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Diagnostic guidelines for bloodstream infections aim to shorten time to accurate therapy

One of the most dangerous places for an infection to occur is in the bloodstream. Septicemia, when microbes are present in the blood, not only allows bacteria access to other internal organs through the highway of our circulatory system, but also can cause a massive inflammatory response, leadin... Read More

Reducing infectious malaria parasites in donated blood could help prevent transmission

A technique for reducing the number of infectious malaria parasites in whole blood could significantly reduce the number of cases of transmission of malaria through blood transfusion, according to a collaboration between researchers in Cambridge, UK, and Kumasi, Ghana. Read More

NIH study finds factors that may influence influenza vaccine effectiveness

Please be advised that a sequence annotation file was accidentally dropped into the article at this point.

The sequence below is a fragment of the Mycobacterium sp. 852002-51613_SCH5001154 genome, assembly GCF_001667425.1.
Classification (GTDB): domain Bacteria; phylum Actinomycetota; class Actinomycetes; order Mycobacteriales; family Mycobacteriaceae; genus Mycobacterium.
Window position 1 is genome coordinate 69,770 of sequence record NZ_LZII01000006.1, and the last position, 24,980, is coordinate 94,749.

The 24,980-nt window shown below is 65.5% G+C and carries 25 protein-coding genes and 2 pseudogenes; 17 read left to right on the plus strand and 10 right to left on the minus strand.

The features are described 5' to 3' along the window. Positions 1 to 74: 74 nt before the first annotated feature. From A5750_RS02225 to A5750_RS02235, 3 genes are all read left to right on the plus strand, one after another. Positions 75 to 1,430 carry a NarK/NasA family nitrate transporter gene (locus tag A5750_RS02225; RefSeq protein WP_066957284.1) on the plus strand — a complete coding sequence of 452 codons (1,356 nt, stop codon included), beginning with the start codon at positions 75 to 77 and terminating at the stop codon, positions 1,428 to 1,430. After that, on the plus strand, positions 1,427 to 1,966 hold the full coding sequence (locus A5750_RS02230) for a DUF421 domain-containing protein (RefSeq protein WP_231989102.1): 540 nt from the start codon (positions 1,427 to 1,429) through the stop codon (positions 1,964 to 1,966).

The long-held approach to predicting seasonal influenza vaccine effectiveness may need to be revisited, new research suggests. Currently, seasonal flu vaccines are designed to induce high levels of protective antibodies against hemagglutinin (HA), a protein found on the surface of the influenza ... Read More

Getting closer to understanding Zika virus, one genome at a time

Several papers published in Genome Announcements recently describe the sequences of new Zika virus isolates. Scientists have known the genomic sequence of at least one Zika virus isolate since 2007, but continue to publish newly isolated strains. What is the importance of these additional sequen... Read More

TWiM #126: I’m not scared of zebrafish and mice and bears (oh my!)

The microbiome of hibernating bears, and zebrafish as a model for bacterial sepsis feature in this animal-centric episode of TWiM hosted by Vincent, Michael, and Michele.


Image: Bright-field (top) and fluorescent (bottom) images of zebrafish embryos infected with E. coli strain F11. E... Read More

TWiM 126 Letters

 


Anthony writes:
An Abandoned Sailor’s Infirmary in NYC Where Cholera Bacteria Was Discovered
http://untappedcities.com/2016/03/... Read More

Yale study suggests immune response to flu causes death in older people, not the virus